A Gracious Plenty

There it was. The avalanche of cereal boxes and bags of chips threatening to crush me at any moment. The pantry is one of the scariest places in my home. The kids take chairs into the pantry to dig through the many treasures its shelves hold. Today was the day I was going to organize it.

I would not be defeated by this pantry. Not a chance.

As I began sorting and stacking I thought about what the pantry used to look like. When I first left my ex husband, I had next to nothing. I had my son’s furniture and my clothes and a twin bed. We had to completely start over. I wasn’t receiving child support and applying for food stamps was taking longer than expected.

I remember standing at the front desk in my county’s social services building and trying my best to hold it together as they told me there was no way to expedite my request. I remember holding back tears as I looked at the red head behind the glass. “I can’t feed my son.” I had never felt so much shame and powerlessness in my life.

I worked everyday. I did everything I could to make ends meet and trust me, when you saw what was coming in and what was being paid out you knew it was a miracle from God we never lost power or water during this time.

The red head looked at me in a way that assured me I had just stopped being just another ticket number. She handed me a list of church pantries I could go to that would give my son and I groceries while I waited for government assistance. It was so humiliating, but such a relief.

I waited for food stamps and continued to apply to jobs. I needed mom hours and money and that was tough to come by. In the meantime, we went to churches and were freely given food to get us by. We ate a lot of mac and cheese and boxed potatoes, but we were glad and fed. I remember some ladies loading the groceries into my car and waving at my son in his car seat. Their kindness took so much shame from my spirit.

They made us feel normal like we were just two people who had left the grocery store. While I am so grateful that my son cannot remember those days, I hope that he is kind to people the way those church ladies were kind to us. I remember one who prayed with us. She could tell by my clothes and my car that this wasn’t always my story and prayed that all of our comforts would be restored.

My home pantry in those days was pretty bare. My son would get excited when he could get fruit snacks or apple sauce. It was a treat! I had family around and they helped too of course, but I felt that I had made the decision to leave my marriage and I needed to live with those consequences.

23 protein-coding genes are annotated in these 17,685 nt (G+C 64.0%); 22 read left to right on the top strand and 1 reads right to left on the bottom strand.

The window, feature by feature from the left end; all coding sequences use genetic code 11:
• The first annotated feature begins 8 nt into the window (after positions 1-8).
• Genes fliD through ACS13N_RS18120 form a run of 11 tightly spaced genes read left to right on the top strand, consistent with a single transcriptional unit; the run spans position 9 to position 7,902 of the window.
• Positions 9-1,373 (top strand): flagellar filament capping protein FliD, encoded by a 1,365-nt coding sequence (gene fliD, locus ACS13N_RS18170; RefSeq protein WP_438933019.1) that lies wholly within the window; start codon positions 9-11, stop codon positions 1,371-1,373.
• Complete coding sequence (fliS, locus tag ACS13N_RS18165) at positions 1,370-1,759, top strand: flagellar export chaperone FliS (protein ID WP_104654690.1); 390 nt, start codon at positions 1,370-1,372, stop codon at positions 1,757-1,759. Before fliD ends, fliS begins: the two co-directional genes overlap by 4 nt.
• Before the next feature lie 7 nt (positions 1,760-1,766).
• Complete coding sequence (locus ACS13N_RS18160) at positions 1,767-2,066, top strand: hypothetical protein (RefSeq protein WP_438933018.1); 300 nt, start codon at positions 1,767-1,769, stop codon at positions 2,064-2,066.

I remember praying that my son would never think he was poor just because his mama was. It wasn’t all bad. Some of those moments as a parent are some of my favorite memories. There was little screen time, because I was broke, and we just enjoyed each other. We were each others entertainment!

Reflecting on where I came from gave me a grateful heart. This pantry was a blessing. A messy, overwhelming, borderline hazardous blessing. My kids ate today. They ate good today. They even ate what they wanted to today. Prayers aren’t always answered. My comforts were not restored. They were multiplied.

Jeremiah 29:11

11 “For I know the plans I have for you,” declares the LORD, “plans to prosper you and not to harm you, plans to give you hope and a future.

4 thoughts on “A Gracious Plenty

  1. Jamie Hall says:

    My mom went through the same times you’re describing with me in tow as a youngster, and we DID lose power and heat a few times, so let me tell you that from a kid’s perspective, the things that are not there – food, heat, power – are not nearly as important as what IS there – love. I remember lots of cheap mac-n-cheese, crock pot chili thinned and thinned with more water, and my mom piling blankets on top of me until I felt like I was in the story of the Princess and the Pea…starring as the pea – lol. But what really mattered was her time with me. We read stories, played hours of cards and backgammon, and she taught me how to manage my money from very early on. In retrospect, I recognize we were poor, but at the time, I didn’t feel it. I felt loved…just like Ryder does.

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